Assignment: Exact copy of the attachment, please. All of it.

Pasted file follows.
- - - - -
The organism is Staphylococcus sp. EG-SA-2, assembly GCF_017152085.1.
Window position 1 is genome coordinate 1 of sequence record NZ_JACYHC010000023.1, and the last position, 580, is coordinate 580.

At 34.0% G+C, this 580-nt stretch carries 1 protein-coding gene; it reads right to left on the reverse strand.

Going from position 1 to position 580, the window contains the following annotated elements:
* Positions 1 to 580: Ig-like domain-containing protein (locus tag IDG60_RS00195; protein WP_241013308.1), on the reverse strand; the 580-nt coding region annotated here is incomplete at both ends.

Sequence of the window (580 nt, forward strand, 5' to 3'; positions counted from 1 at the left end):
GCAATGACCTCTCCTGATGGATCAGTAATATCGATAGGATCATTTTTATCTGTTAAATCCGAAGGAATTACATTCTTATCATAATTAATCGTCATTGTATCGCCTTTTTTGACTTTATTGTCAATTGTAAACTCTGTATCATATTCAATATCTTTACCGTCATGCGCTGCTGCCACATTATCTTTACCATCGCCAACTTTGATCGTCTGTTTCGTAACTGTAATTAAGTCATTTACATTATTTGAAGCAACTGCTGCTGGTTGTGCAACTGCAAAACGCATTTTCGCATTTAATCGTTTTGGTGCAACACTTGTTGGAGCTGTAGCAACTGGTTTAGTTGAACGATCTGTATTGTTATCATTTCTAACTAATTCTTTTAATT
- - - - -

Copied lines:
The organism is Staphylococcus sp. EG-SA-2, assembly GCF_017152085.1.
Window position 1 is genome coordinate 1 of sequence record NZ_JACYHC010000023.1, and the last position, 580, is coordinate 580.

At 34.0% G+C, this 580-nt stretch carries 1 protein-coding gene; it reads right to left on the reverse strand.

Going from position 1 to position 580, the window contains the following annotated elements:
* Positions 1 to 580: Ig-like domain-containing protein (locus tag IDG60_RS00195; protein WP_241013308.1), on the reverse strand; the 580-nt coding region annotated here is incomplete at both ends.

Sequence of the window (580 nt, forward strand, 5' to 3'; positions counted from 1 at the left end):
GCAATGACCTCTCCTGATGGATCAGTAATATCGATAGGATCATTTTTATCTGTTAAATCCGAAGGAATTACATTCTTATCATAATTAATCGTCATTGTATCGCCTTTTTTGACTTTATTGTCAATTGTAAACTCTGTATCATATTCAATATCTTTACCGTCATGCGCTGCTGCCACATTATCTTTACCATCGCCAACTTTGATCGTCTGTTTCGTAACTGTAATTAAGTCATTTACATTATTTGAAGCAACTGCTGCTGGTTGTGCAACTGCAAAACGCATTTTCGCATTTAATCGTTTTGGTGCAACACTTGTTGGAGCTGTAGCAACTGGTTTAGTTGAACGATCTGTATTGTTATCATTTCTAACTAATTCTTTTAATT